The location of convents which make and sell pastries around Seville. Most have their own shops, and many bakeries stock their goodies too.

We started off with the convent pastries in the Alcazar, made by nuns in 24 religious establishments located around Seville province. These include seven in the city (see map above), and one in Estepa, which is particularly famous for its mantecados.

What a magnificent setting for such dainty confections, with the colourful tiles and high ceilings of the palace’s long Renaissance salons, which were lined with tables piled high with pretty white and pink boxes.

mantecados, polvorones, Christmas, Alcazar, Navedad

Sweet treats: convent pastries on sale at the Alcazar.

These traditional Christmas shortbread-type biscuits have wonderful names like huesos de santos (saints’ bones) and coquitas de la Habana (little coconuts from Havana). Thankfully they weren’t all laden with pig fat – manteca (lard) is one of the main ingredients of crumbly polvorones (also known as mantecados); some came in vegetarian versions too. Other ingredients typically include egg and sugar, with some spice or pine nuts.

The annual Seville Province Gastronomy and Handicrafts Fair.

The annual Seville Province Gastronomy and Handicrafts Fair.

We briefly visited the Provincia de Sevilla craft and gastronomy fair, held in the patio of the Diputacion (Provincial Government, one of four levels of government in Spain – over-stuffed civil service? really?). This always takes place over the last two weekends before Christmas.

In a crowded, covered space, the average age of visitors seemed to be around 60, so two small, rampaging children intent on running everywhere at high speed, were a dangerous addition to the mix. Before retreating to a less risky area, we spotted lots of delicious local goodies, some of which were taken to the UK as Christmas presents.

Bodegas Salado's cava was popular with the crowd at the Seville Province fair.

Bodegas Salado’s cava was popular with the crowd at the Seville Province fair.

Among the stands of Seville-made produce, we saw olive oil, honey (orange blossom, rosemary and eucalyptus), cheese, embutidos (sausages), and wine. Bodegas Salado, in nearby Umbrete, make a variety of wines, including a cava. Their stand was mobbed by thirsty pensioners desperate for a free copa de vino. But I managed to elbow my way in and try some. Not Catalan, but perfectly acceptable. This bodega offers tours – on my list for 2014.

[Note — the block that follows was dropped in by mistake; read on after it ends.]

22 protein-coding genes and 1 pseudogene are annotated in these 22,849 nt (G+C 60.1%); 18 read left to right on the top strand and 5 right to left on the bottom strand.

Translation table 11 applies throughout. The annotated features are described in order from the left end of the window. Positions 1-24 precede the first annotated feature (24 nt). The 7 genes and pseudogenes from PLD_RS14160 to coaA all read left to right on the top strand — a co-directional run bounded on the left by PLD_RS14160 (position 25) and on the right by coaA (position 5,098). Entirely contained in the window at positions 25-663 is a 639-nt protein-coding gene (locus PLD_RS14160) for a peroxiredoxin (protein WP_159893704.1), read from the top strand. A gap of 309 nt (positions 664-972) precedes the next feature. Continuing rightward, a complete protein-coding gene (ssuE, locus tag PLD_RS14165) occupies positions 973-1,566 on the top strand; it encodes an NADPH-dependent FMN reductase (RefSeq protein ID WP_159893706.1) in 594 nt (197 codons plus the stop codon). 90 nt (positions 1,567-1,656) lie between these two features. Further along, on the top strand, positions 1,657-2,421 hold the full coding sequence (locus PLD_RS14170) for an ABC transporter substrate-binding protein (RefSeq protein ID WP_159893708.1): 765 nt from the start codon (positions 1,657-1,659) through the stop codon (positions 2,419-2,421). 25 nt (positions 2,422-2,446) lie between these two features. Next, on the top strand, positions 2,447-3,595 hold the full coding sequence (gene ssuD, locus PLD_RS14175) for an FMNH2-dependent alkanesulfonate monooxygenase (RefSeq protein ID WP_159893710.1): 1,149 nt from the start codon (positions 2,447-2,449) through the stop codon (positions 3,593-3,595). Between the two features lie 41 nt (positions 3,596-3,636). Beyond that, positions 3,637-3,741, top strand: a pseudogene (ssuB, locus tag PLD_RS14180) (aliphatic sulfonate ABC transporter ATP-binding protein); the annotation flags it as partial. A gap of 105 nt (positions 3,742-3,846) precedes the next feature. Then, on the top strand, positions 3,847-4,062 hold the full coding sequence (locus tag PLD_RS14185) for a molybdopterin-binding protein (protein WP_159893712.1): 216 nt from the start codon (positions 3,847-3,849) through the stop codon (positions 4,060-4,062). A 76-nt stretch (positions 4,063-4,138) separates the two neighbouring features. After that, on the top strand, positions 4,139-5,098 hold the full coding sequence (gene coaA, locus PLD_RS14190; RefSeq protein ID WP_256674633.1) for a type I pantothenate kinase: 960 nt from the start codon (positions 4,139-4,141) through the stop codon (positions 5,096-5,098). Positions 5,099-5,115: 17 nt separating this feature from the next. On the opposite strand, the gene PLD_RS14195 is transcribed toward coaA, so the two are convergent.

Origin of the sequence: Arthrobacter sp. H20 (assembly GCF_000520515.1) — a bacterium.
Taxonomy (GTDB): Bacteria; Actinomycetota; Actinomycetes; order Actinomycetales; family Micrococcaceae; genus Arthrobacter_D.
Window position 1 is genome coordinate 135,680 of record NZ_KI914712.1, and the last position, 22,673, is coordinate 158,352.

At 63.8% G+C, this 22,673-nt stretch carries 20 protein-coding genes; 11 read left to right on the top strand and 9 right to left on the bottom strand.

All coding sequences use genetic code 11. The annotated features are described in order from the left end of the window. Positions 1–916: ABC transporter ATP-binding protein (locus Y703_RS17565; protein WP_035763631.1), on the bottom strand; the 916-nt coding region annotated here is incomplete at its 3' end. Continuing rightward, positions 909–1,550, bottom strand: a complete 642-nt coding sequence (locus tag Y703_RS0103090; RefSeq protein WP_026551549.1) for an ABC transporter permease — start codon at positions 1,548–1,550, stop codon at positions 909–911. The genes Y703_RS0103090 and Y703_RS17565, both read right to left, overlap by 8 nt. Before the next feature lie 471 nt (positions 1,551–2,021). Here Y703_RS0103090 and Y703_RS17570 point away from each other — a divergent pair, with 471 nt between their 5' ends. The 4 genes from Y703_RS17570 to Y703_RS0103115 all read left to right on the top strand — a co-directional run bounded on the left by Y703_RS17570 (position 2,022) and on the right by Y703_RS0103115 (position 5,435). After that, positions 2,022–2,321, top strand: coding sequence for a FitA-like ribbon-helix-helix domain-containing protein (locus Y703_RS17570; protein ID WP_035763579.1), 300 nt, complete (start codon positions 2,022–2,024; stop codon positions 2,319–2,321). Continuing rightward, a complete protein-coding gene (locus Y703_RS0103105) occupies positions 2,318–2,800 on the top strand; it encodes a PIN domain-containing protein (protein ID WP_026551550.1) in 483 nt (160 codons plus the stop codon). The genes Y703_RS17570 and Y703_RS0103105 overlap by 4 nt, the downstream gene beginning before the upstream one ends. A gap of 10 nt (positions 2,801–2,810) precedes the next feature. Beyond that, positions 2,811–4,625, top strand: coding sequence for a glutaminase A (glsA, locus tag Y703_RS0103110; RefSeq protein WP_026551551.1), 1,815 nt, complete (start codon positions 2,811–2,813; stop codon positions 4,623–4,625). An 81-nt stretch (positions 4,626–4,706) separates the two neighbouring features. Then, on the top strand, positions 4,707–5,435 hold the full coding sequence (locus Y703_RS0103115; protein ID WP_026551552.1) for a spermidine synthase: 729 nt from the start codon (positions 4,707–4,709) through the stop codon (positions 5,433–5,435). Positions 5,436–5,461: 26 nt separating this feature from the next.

Spanish food, Portuguese food, Santa Cruz

Spanish-Portuguese food and craft market in Santa Cruz.

Then we moved on to another food market, this time in the patio of a school in barrio Santa Cruz. This was organised by EuroAAA, the Euro-region of Andalucia-Algarve-Alentejo (southern Spain and Portugal). In a large, open space, this was much better for the kids, who could charge around without annoying anyone – there was even a face painter!

Little Portuguese cheeses, a snip at 1 euro each.

Little Portuguese cheeses, a snip at 1 euro each.

We got some delicious little Portguese cheeses, as served with bread and butter as an appetizer at many Algarve restaurants (although no sardine pate, sadly); Flor de Sal, prime sea salt, produced in the salt flats at Castro Marim, just over the Portuguese border (as always, the Portuguese owner of Agua Mae, Luis, spoke excellent English); and Monte Robledo cheese, a tangy favourite from the Sierra de Aracena, made of goat’s and sheep’s milk and rolled in rosemary, oregano or paprika.

Riding a camel on the Alameda. As you do.

Riding a camel on the Alameda. As you do.

Nothing like a good, old-fashioned funfair ride to fill a small person with seasonal joy

Nothing like a good, old-fashioned funfair ride to fill a small person with seasonal joy.

We also did the camel ride in the Alameda (the Reyes arrive on camels, so they’re a big part of Christmas here). They take three children each, one of the hump and one either side. This was a huge success, despite (or perhaps because of) the half-hour wait; and we couldn’t resist some funfair rides too. The colour and excitement, and exotic treats like riding a “ship of the desert”, are such a wonderful part of Christmas for kids. Seeing the delight on their faces is present enough for me.

What we didn’t manage to see/do: ice-skating at the Prado or the Setas (son); the Mudejar Belen at the Palacio de los Marqueses de la Algaba - a model of Seville in post-Moorish times (me). Next year!

Coming up in next blog posts: the Norfolk coast, and the Cabalgata de los Reyes in Gines.